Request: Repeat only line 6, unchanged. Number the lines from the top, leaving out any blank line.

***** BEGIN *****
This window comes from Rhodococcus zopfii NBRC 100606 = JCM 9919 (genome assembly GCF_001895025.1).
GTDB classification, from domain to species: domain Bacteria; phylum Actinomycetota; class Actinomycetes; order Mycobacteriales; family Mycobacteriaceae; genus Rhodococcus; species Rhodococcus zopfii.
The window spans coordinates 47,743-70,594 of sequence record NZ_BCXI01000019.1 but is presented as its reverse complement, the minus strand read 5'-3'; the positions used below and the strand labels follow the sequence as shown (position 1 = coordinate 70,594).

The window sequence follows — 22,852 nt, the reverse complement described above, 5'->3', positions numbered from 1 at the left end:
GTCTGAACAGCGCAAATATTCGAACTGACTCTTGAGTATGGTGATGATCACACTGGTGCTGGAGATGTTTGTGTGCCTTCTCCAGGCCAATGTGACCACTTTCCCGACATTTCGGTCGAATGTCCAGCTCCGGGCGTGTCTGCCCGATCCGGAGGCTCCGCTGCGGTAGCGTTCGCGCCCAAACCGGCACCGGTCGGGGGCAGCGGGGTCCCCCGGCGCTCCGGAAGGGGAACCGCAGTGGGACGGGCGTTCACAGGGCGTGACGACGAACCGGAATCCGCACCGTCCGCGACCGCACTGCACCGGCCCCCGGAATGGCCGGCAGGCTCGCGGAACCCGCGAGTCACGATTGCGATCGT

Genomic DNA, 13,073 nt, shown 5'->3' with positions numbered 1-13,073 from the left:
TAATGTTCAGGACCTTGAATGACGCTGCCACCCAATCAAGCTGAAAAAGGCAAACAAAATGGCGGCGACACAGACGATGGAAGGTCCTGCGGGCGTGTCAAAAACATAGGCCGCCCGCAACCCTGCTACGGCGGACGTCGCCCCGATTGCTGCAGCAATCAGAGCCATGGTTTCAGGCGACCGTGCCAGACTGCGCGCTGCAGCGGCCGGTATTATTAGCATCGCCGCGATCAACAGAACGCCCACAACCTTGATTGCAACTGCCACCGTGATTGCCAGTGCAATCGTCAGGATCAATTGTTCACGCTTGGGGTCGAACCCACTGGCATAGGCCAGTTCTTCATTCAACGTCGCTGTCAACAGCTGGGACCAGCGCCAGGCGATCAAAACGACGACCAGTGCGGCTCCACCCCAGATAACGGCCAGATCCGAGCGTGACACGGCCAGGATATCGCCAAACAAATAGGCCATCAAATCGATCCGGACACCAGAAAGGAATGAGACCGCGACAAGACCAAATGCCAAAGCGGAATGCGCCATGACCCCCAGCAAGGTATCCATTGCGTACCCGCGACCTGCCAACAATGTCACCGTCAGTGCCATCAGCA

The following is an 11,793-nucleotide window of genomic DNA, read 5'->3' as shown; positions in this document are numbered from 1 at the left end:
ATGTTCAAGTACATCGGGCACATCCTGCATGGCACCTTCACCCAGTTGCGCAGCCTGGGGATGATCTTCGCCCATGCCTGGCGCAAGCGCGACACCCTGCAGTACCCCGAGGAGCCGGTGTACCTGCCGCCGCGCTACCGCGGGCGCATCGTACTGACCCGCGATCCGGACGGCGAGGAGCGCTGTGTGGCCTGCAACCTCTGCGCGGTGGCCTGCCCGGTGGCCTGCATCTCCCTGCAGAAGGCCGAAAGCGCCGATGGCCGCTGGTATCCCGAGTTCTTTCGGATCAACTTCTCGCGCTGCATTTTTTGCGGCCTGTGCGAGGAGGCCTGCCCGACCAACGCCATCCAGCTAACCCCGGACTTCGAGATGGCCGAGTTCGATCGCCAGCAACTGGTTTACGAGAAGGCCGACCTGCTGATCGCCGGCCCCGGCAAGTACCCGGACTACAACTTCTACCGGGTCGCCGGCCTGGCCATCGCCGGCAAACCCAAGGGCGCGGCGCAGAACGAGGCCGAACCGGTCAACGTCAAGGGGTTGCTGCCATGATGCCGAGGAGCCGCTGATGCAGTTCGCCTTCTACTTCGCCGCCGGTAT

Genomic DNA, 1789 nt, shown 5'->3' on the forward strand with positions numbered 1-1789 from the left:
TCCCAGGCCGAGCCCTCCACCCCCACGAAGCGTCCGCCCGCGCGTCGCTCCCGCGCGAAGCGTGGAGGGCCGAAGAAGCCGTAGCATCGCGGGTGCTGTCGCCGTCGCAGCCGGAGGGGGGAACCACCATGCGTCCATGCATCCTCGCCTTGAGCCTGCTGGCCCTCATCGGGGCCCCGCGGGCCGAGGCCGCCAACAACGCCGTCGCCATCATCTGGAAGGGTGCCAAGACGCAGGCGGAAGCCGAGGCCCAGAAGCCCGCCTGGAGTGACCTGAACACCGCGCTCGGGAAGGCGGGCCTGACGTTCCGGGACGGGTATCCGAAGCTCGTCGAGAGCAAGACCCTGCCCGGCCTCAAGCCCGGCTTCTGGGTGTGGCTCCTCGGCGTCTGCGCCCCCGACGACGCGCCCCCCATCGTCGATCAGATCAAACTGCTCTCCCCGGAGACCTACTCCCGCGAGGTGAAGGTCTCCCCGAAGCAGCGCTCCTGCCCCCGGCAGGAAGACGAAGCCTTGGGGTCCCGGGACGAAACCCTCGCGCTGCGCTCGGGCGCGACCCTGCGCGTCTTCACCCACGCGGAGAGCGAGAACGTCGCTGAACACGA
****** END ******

Genomic DNA, 13,073 nt, shown 5'->3' with positions numbered 1-13,073 from the left: